In Table I, the first five rows contain phone number information to be stored in a NAM to activate the phone according to a North American dialing plan. North American phone numbers for cellular phones are classified by their area code, exchange, and SID. For a North American dialing plan, field identifications "1" to "5" denote categories ("well-known", "heard of", or "unknown") for classifying a cellular phone number depending on whether the area code, exchange, or SID information has been previously stored in the phone unit look-up tables. For example, in a "well-known" case where area-code, dialing prefix, and SID information have been compressed in a table identified by the field ID number and addressed by an index, the corresponding P-code segment need only contain the field ID number (1 digit) identifying the field look-up table for the P-code, the look-up table index (2 digits), and the four-digit phone address number (seven digits total) in order to obtain the complete fifteen digit phone and SID number for the NAM.
On the other hand, if the phone number does not follow a North American dialing Plan (an "alien" case), then the P-code segment must contain a different field ID and complete MIN and SID information as shown in row 6 of Table I. A display prefix override capability is achieved by adding three digits for the prefix to the P-code segment (row 7).
As shown in rows 8 to 10 of Table I, networks may require NAM information regarding an Initial Paging Channel in Home (IPCH) and Preferred-System Selection (PS) when default settings based on the SID are otherwise not utilized. IPCH information, the number of the first control channel used for paging mobile stations, is identified by field ID "61" and a four-digit P-code program segment (Row 8). PS information for selecting system A or system B can be identified directly by the corresponding field ID "62" or "63" (Rows 9 and 10).
Table II is an example of a look-up table stored at the dial-up access center and in the cellular phone unit for a "well-known" case where the field ID is "1".
TABLE II______________________________________Look-Up Table StructureLUT: field id = 1"well-known" ExtendedIndex Area Code Prefix SID Option______________________________________00 202 955 12345 6101 202 956 12345 62˜ . . .#9 703 658 12345 63______________________________________
As described above, the rows of the look-up table are indexed by a two-digit look-up index. Each row contains known NAM information on the phone unit's area code, prefix, and SID. In addition, an extended option field is included which can be a pointer or an index to an additional table containing other information which might be required such as Initial Paging Channel in Home (IPCH) and Preferred-System Selection (PS) information. This field is set to "UNDEFINED", however, when networks use a default setting.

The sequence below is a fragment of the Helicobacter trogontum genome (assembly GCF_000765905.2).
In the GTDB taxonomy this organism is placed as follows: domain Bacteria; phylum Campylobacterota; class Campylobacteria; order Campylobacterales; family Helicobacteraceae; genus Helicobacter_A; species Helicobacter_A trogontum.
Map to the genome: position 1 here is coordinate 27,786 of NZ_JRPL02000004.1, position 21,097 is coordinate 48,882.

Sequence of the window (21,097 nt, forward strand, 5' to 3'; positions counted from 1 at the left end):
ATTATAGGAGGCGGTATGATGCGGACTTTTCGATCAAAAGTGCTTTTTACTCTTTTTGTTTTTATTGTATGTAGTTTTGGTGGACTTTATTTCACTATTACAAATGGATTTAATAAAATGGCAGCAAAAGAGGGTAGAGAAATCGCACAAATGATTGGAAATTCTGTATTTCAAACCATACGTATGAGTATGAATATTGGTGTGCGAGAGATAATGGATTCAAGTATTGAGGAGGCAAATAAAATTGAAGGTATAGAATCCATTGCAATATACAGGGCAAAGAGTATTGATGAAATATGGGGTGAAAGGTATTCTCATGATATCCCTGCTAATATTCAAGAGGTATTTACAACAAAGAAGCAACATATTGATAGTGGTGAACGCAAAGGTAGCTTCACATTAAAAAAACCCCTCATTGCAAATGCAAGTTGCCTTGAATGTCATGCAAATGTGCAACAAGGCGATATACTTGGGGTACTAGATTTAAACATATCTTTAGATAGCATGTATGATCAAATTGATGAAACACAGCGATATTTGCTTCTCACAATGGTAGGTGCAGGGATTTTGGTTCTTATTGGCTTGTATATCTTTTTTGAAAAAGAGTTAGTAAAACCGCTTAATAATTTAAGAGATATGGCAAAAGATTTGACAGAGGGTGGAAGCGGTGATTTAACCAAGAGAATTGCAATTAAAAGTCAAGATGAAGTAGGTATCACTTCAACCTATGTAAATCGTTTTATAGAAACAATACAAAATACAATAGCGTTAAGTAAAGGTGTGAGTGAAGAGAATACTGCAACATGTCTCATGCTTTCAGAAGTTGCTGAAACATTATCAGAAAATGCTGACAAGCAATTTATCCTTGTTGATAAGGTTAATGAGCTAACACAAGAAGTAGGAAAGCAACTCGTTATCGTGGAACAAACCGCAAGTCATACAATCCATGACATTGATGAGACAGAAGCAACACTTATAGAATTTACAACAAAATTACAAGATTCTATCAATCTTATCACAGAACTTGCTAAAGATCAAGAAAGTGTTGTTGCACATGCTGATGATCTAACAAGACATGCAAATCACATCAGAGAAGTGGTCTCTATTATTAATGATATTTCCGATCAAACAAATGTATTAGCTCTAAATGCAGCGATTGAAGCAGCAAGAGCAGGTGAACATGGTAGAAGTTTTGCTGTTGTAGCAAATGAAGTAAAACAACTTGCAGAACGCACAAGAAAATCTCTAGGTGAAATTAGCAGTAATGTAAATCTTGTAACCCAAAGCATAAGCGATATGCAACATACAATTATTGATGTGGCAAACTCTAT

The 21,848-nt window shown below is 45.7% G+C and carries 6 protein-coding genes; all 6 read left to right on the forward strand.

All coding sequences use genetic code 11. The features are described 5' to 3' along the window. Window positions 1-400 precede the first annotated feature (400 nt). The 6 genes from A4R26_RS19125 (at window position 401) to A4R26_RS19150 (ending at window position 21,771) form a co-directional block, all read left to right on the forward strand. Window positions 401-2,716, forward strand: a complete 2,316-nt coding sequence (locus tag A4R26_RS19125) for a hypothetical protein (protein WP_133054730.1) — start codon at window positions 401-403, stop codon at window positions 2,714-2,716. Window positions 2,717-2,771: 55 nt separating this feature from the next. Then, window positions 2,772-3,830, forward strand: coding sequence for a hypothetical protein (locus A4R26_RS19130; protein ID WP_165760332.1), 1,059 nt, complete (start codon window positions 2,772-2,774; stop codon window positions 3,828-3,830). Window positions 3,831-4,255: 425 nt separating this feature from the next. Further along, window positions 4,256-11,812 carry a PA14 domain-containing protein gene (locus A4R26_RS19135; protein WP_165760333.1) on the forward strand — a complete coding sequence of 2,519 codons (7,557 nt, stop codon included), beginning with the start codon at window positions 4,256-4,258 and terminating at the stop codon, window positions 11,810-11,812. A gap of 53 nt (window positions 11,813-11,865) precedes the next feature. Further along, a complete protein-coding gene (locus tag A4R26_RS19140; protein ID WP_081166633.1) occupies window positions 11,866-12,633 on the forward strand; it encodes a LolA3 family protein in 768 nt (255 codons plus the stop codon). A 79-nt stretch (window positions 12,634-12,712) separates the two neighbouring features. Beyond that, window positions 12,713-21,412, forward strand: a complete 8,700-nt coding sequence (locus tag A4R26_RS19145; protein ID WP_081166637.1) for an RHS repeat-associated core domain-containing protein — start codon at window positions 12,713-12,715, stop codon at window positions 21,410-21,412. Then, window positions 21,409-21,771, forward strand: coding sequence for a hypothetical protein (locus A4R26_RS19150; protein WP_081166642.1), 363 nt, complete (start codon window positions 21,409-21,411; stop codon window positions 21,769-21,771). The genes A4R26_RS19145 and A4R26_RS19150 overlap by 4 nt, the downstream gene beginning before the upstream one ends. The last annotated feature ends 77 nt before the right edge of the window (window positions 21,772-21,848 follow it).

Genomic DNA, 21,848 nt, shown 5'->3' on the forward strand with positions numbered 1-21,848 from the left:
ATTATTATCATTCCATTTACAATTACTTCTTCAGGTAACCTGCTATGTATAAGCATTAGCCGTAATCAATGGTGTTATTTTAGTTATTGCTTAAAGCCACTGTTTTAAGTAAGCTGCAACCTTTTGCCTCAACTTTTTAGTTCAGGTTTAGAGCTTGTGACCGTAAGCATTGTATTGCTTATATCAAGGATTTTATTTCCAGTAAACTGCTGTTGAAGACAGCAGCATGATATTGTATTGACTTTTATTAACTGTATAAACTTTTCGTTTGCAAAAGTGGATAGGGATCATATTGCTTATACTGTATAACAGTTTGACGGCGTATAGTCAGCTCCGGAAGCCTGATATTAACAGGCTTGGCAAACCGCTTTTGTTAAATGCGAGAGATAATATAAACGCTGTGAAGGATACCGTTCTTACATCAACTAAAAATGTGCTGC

Preferably, the most frequently used area code, exchange, and SID numbers are stored in the look-up table (Table II) and associated with a field ID code so that users typically would often enter fewer digits in their P-code.
In addition to required NAM information, a P-code sequence may include further P-code segments and corresponding field IDs to store information within the NAM regarding various optional features selected by a user. Table III lists optional NAM information along with respective field ID and P-code segments according to a preferred embodiment of the present invention.
TABLE III______________________________________Optional NAM Information P-Code Segment P-Code Segment TotalOptional NAM Information Field ID Length Length______________________________________1 Option (coding may vary 64 3 digits 5 digits depending on models)2 RH = roaming allowed 651 none 33 RH = roaming inhibited 652 none 34 Local Control Option LU 653 1 digit 45 MIN Mark 654 1 46 SCM 66 1 37 IDDCA 671 4 78 IDCCB 672 4 79 GIM 68 2 410 ACCOLC 69 2 4______________________________________
As shown in row 1 of Table III, different options which can vary according to the phone model are set by a P-code segment comprising a field ID "64" to identify the "options" field. A corresponding 3-digit P-code segment contains information on the respective options or an address for a look-up table which stores appropriate binary information on the selected options. For example, these options may include settings for activating and deactivating the Call Timer Display, for counting outgoing calls or both outgoing and incoming calls, for deactivating and activating call timers, or for reserving other option settings for future applications. Thus, unlike prior art programming, a user need only input a five digit decimal number as instructed by the user and need not be familiar with specific binary setting values and sequences.
In a similar fashion, P-code segments and field IDs, where necessary, may be used to enter NAM information on the following options as shown in Table III
Roaming (RH) - automatic initiation or reception of a call for outside of the preferred home system may be allowed or inhibited by inputting a P-code segment "651" or "652" respectively (rows 2 and 3).